Causes and predictors of 30-day readmission after shoulder and knee arthroscopy: An analysis of 15,167 cases

Robert W. Westermann, Andrew J. Pugely, Zachary Ries, Annunziato Amendola, Christopher T. Martin, Yubo Gao, Brian R. Wolf

Research output: Contribution to journalArticlepeer-review

26 Scopus citations

Abstract

Purpose To evaluate the incidence, causes, and risk factors for unplanned 30-day readmission after shoulder and knee arthroscopy. Methods A multicenter, prospective clinic registry, the American College of Surg. National Surgical Quality Improvement Program, was queried for Current Procedural Terminology codes representing the most common shoulder and knee arthroscopic procedures. Unplanned readmissions within 30 days were evaluated dichotomously, and causes of readmission were identified. Univariate and multivariate logistic regression analyses were used to identify variables predictive of readmission. Results In total, we identified 15,167 patients who underwent shoulder and knee arthroscopic procedures in 2012. Overall, 136 (0.90%) were readmitted within 30 days, and the rates were similar after shoulder (0.86%) and knee (0.92%) procedures. Readmissions were most common after arthroscopic debridement of the knee (1.56%) and lowest after rotator cuff and labral repairs (0.68%) and cruciate reconstructions (0.78%). The most common causes of readmission were surgical-site infections (37.1%), deep venous thrombosis and pulmonary embolism (17.1%), and postoperative pain (7.1%). Multivariate analysis identified age older than 80 years (odds ratio [OR], 3.5; 95% confidence interval [CI], 1.5 to 8.1), chronic steroid use (OR, 3.3; 95% CI, 1.5 to 7.2), and elevated American Society of Anesthesiologists class (OR, 4.2; 95% CI, 1.4 to 12.0) as independent risk factors for readmission. Conclusions The rate of unplanned readmissions within 30 days of shoulder and knee arthroscopic procedures is low, at 0.92%, with wound-related complications being the most common cause. In patients with advanced age, with chronic steroid use, and with chronic systemic disease, the risk of readmission may be higher. These findings may aid in the informed-consent process, patient optimization, and the quality-reporting risk-adjustment process. Level of Evidence Level III, prognostic study.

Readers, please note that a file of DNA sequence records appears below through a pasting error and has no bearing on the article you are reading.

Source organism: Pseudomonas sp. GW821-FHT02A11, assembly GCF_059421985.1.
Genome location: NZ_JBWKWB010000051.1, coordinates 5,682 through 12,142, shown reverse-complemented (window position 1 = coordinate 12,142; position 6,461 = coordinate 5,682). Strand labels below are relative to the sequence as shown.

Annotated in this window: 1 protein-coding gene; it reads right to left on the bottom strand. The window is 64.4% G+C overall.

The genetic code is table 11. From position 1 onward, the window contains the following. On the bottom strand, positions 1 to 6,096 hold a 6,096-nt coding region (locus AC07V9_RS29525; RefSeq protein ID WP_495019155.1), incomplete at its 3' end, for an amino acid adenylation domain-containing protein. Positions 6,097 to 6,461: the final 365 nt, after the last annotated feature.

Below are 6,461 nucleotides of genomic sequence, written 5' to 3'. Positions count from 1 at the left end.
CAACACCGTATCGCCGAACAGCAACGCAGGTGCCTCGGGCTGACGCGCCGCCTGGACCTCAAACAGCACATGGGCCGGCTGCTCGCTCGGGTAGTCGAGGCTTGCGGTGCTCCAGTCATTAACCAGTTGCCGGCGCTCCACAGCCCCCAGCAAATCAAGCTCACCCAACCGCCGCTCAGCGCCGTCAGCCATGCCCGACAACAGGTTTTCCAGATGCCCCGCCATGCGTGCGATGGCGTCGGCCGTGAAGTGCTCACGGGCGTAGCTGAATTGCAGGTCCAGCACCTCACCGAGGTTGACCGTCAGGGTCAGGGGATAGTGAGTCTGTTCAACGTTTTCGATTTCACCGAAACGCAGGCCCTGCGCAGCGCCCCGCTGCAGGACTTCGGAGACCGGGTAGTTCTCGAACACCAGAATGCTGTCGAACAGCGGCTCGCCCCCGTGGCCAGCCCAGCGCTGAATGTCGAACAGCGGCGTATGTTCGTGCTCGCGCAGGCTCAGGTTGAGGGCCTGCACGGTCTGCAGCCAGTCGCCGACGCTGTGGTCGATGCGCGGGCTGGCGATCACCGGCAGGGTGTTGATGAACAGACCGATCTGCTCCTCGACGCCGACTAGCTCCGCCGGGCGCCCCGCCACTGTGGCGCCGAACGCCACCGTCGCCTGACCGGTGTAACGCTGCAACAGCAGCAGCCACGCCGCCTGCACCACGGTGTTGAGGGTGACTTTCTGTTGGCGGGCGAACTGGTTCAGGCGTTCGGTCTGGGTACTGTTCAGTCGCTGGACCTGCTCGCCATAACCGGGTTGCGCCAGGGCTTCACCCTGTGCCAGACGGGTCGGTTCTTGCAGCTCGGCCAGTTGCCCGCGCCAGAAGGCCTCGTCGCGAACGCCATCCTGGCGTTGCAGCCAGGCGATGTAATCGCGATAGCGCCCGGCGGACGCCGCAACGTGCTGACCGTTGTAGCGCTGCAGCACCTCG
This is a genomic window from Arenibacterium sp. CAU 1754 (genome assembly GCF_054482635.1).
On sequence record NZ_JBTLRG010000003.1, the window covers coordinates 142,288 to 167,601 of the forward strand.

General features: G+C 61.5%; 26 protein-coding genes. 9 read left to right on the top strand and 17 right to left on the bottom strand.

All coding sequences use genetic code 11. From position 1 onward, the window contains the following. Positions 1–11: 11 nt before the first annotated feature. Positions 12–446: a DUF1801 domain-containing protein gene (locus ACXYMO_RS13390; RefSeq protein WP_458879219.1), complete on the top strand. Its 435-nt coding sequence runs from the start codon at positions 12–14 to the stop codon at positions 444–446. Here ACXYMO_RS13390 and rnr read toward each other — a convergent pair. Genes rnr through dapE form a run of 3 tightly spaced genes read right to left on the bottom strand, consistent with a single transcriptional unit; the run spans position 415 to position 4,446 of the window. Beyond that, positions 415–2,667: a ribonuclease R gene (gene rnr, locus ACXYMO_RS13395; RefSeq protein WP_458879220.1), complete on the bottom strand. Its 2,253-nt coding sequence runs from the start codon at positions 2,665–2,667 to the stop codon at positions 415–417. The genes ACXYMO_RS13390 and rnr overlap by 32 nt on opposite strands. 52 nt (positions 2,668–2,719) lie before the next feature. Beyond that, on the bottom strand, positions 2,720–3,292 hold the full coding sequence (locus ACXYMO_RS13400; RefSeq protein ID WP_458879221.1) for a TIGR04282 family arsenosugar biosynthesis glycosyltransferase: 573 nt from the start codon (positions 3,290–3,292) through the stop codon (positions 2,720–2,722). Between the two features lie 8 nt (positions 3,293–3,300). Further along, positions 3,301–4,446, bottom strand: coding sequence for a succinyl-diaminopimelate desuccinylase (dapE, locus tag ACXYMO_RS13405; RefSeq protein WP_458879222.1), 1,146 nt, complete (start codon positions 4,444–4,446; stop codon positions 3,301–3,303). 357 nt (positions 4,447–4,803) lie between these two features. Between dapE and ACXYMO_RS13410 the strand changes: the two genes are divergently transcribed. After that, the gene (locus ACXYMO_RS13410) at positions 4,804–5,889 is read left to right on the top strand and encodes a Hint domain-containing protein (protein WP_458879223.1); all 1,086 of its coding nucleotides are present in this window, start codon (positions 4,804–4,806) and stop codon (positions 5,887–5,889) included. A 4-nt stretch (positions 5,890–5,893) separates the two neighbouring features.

Original languageEnglish (US)
Pages (from-to)1035-1040.e1
JournalArthroscopy - Journal of Arthroscopic and Related Surgery
Volume31
Issue number6
DOIs
StatePublished - Jun 1 2015

Bibliographical note

Publisher Copyright:
© 2015 Arthroscopy Association of North America.

Copyright:
Copyright 2018 Elsevier B.V., All rights reserved.

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